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Extreme Laziness: Developing Jax-RS Services With Spring Boot

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Extreme Laziness: Developing Jax-RS Services With Spring Boot

There is a lot to be said about Spring Boot, including its seamless integration with Spring projects. But its capabilities go far beyond that, supporting first-class integration with popular Java frameworks.

· Java Zone
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I think it would be fair to state that we, as software developers, are always looking for the ways to write less code which does more stuff, automagically or not. With this in mind, the Spring Boot project, a proud member of the Spring portfolio, disrupted the traditional approaches, dramatically speeding up and simplifying Spring-based applications development.

There is a lot to be said about Spring Boot, including intrinsic details of how it works and its seamless integration with most if not all Spring projects. But its capabilities go far beyond that, supporting first-class integration with popular Java frameworks.

In this post we are going to take a look at how we can use Spring Boot in conjunction with Apache CXF for rapid REST(ful) web services development. As we are going to see very soon, Spring Boot takes care of quite a lot of boilerplate, letting us concentrate on the parts of the application which have real value. Hopefully, at the end of this post the benefits of adopting Spring Boot for your projects becomes apparent.

With that, let us get started by developing a simple people management REST(ful) web service, wrapped up into familiar PeopleRestService JAX-RS resource:

@Path("/people")
@Component
public class PeopleRestService {
 @GET
 @Produces({MediaType.APPLICATION_JSON})
 public Collection<Person> getPeople() {
 return Collections.singletonList(new Person("a@b.com", "John", "Smith"));
 }
}

Not much to add here; pretty simple implementation which returns the hard-coded collection of people. There are a couple of ways we can package and deploy this JAX-RS service, but arguably the simplest one is by hosting it inside an embedded servlet container like Tomcat, Jetty or Undertow. With that comes the routine: container initialization, configuring Spring context locations, registering listeners, ... Let us see how Spring Boot can help here by dissecting the Spring context configuration below.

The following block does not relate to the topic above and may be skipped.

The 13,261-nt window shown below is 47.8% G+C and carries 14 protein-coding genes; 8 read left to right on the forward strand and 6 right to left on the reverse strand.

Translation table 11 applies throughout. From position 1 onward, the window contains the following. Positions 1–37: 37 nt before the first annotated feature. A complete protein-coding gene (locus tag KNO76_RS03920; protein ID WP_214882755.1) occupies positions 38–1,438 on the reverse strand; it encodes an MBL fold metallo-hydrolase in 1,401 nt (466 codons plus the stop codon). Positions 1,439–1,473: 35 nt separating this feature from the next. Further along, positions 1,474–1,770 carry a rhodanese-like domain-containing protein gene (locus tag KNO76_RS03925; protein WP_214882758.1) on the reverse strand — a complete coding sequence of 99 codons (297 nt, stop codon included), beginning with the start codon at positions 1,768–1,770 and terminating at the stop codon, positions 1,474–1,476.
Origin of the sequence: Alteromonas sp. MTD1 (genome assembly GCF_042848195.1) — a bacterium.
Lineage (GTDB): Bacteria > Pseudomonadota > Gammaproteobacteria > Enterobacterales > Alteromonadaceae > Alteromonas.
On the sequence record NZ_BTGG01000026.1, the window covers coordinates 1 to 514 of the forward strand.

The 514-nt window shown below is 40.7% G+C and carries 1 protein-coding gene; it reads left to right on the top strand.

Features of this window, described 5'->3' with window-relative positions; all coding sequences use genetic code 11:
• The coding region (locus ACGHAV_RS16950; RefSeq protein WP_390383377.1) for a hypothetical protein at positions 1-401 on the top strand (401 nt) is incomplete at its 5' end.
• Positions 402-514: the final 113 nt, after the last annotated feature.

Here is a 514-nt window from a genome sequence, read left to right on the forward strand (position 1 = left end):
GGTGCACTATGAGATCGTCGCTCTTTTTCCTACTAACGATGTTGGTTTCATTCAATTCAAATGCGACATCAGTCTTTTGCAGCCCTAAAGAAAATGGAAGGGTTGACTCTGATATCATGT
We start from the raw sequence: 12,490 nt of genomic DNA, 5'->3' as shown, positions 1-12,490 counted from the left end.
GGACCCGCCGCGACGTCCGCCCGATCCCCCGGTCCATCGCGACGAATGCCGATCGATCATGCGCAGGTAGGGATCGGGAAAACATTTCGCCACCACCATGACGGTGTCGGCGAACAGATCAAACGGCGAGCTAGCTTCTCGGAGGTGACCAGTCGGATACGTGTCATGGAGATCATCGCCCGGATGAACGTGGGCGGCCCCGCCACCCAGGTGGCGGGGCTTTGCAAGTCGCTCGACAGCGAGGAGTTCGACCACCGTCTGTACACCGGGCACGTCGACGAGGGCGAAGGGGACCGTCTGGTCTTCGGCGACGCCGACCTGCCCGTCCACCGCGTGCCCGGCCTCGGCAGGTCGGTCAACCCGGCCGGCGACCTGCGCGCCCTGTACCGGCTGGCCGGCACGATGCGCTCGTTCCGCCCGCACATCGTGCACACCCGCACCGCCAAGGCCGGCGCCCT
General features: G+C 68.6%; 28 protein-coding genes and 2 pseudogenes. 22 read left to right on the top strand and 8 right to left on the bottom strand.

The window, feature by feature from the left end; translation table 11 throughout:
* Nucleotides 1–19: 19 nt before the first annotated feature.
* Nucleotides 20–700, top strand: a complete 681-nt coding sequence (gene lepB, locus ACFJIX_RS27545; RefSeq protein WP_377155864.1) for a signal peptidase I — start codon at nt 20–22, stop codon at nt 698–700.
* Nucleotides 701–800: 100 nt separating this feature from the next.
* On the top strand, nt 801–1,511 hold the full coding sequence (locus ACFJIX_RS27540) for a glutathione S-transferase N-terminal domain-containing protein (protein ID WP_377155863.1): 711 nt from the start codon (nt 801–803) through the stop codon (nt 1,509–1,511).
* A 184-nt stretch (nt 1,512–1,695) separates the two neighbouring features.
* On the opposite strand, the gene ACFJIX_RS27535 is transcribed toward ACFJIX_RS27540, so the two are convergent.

@Configuration
@EnableAutoConfiguration
@ComponentScan(basePackageClasses = PeopleRestService.class)
public class AppConfig {
 @Autowired private PeopleRestService peopleRestService;

 @Bean(destroyMethod = "shutdown")
 public SpringBus cxf() {
 return new SpringBus();
 }

 @Bean(destroyMethod = "destroy") @DependsOn("cxf")
 public Server jaxRsServer() {
 final JAXRSServerFactoryBean factory = new JAXRSServerFactoryBean();

 factory.setServiceBean(peopleRestService);
 factory.setProvider(new JacksonJsonProvider());
 factory.setBus(cxf());
 factory.setAddress("/");

 return factory.create();
 }

 @Bean
 public ServletRegistrationBean cxfServlet() {
 final ServletRegistrationBean servletRegistrationBean = 
 new ServletRegistrationBean(new CXFServlet(), "/api/*");
 servletRegistrationBean.setLoadOnStartup(1);
 return servletRegistrationBean;
 }
}

The AppConfig class looks like a typical Spring Java-based configuration except for this unusual @EnableAutoConfiguration annotation, which with no surprise comes from Spring Boot module. Under the hood, this annotation enables a complex and intelligent process of guessing, among many other things, what kind of application we are going to run and what kind of Spring beans we may need for our application. With this configuration in place, we just need to have a runner for our application, also with a bit of Spring Boot flavor: